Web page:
Operation “Zero” Launched Ahead of Busy Easter Period
Statement by Donald Grant, Minister of Transport and Public Works
Each year, both the Easter and the December Festive Season brings with them high traffic volumes of people travelling in and out of the province to their various destinations.
Increased traffic volumes, in turn, result in the increased risk of collisions and serious injury on our roads. The short Easter period concentrates these high volumes over a period of four days, prompting road traffic management authorities to intensify their efforts over this period to ensure that law and order are maintained, and that unnecessary injury or death on our roads is avoided. As we launch our Operation “ZERO” operational plan today, we are confident that, with the partnerships from our various stakeholders and the help of all road users, we will be able to ensure the safe travel of road users travelling to and from their various destinations.
Our campaign this year, Operation “ZERO” Easter Enforcement Plan, aims to achieve zero fatalities or serious injuries on identified high-risk routes over the upcoming Easter period. The plan is evidence-driven, and has identified high-risk routes that have seen some of the more serious crashes over the Easter period in recent years. Interventions and resources will be directed strategically to these areas to target the errant behaviour that causes fatal crashes, namely excessive alcohol consumption, fatigue, and excessive speeding, which are often both causal and aggravating factors to injury or death. Drivers and passengers not wearing seatbelts are also likely to suffer the same fate.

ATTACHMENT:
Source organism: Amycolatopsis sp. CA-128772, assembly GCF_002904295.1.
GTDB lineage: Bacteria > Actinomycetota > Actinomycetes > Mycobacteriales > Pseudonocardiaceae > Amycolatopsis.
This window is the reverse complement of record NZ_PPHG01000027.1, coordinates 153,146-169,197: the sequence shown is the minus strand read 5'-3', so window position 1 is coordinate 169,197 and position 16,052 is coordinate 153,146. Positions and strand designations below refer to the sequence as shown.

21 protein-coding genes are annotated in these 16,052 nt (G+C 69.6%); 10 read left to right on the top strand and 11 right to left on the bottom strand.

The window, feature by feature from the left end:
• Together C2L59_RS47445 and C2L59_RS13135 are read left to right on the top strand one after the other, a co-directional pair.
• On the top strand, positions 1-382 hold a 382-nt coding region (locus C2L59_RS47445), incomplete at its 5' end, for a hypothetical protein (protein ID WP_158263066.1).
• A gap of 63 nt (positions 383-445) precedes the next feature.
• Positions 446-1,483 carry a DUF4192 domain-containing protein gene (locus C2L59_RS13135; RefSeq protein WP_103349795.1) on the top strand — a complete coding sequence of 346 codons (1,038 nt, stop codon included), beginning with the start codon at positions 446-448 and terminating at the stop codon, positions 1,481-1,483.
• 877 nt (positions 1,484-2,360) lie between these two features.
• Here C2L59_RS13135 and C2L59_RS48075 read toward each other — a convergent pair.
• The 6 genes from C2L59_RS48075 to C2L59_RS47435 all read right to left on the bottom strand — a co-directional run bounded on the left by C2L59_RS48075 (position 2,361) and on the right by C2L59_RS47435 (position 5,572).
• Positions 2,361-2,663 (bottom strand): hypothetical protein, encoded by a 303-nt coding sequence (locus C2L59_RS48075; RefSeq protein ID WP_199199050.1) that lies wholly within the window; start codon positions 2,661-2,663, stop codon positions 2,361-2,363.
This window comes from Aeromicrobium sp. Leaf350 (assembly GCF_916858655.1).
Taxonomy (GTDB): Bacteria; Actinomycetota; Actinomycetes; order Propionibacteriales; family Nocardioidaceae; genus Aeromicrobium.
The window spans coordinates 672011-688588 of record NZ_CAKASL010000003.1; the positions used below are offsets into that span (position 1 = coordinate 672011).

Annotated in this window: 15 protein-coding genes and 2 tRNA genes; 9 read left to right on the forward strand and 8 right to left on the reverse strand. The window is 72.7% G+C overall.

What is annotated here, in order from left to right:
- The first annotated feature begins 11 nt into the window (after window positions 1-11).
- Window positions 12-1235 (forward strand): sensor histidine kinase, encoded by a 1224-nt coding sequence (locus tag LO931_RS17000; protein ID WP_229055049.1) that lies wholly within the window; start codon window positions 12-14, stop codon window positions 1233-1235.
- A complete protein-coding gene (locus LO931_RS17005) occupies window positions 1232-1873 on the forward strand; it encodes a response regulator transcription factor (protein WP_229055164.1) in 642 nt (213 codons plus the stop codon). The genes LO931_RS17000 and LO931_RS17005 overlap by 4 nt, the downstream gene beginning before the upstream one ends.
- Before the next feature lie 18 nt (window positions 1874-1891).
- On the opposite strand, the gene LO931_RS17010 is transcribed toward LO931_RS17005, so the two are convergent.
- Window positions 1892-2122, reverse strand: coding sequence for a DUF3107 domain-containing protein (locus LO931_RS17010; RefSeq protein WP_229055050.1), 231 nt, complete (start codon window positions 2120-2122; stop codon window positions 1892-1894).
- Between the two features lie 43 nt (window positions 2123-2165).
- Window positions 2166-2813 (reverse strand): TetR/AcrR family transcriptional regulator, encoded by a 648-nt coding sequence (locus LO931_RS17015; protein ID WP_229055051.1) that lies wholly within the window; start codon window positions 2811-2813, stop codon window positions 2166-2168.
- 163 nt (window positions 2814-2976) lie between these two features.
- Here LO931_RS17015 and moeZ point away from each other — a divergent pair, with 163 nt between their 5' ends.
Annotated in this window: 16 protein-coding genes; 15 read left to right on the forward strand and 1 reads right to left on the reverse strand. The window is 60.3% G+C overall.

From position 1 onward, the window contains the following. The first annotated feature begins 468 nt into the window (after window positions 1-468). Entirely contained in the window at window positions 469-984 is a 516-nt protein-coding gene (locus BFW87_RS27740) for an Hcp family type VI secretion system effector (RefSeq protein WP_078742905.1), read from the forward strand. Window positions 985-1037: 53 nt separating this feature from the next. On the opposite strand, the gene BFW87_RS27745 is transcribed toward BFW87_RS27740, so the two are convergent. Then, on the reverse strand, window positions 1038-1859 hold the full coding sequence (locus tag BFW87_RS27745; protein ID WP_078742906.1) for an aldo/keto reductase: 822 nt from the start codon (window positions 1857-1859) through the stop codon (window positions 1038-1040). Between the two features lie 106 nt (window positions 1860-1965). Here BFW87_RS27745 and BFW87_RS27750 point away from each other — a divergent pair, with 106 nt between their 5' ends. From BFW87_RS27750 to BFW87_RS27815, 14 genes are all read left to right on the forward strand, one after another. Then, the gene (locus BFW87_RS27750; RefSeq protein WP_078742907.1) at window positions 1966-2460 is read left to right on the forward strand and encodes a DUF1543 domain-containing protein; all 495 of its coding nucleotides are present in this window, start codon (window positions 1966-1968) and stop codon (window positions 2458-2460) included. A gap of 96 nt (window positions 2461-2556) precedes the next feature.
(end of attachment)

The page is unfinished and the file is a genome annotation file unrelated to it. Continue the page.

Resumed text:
We are grateful to have Municipal Traffic Departments, the South African Police Service (SAPS), the National Traffic Police Unit (RTMC), SANTACO, Municipal police as well as other law enforcement agencies, assisting us, in partnership, during this weekend’s various operations. By working together, we will have a biggest impact on making our roads safer.
We will be conducting various joint operations across the Province targeted at both private and public transport, focussing on issues such as:
- Driver fitness.
- Vehicle fitness.
- Load management.
- Dangerous driver behaviour.
- Pedestrian behaviour.
Traffic Law Enforcement agencies will also have operations aimed at preventing the unlawful transportation of illegal substances, driving a motor vehicle under the influence of alcohol and fatigue management. Apart from roadside activities, traffic officials will also promote visible traffic policing and operational readiness, including the further implementation of our successful “sticker project”, targeted specifically at public transport vehicles that will be embarking on long trips across the province, and beyond, transporting thousands of holiday-makers to their various destinations.
Since 2009, we have seen high fatalities over the Easter weekend due to the ever-increasing number of vehicles, bound for various destinations, on our roads during this time. Over the past few Easter weekends, the fatalities have been:
The Easter period has been traditionally characterised by a high proportion of pedestrian and driver/passenger deaths. Last year alone, the fatalities included twelve pedestrians, eight passengers, four motor-cyclists, two drivers, and one cyclist.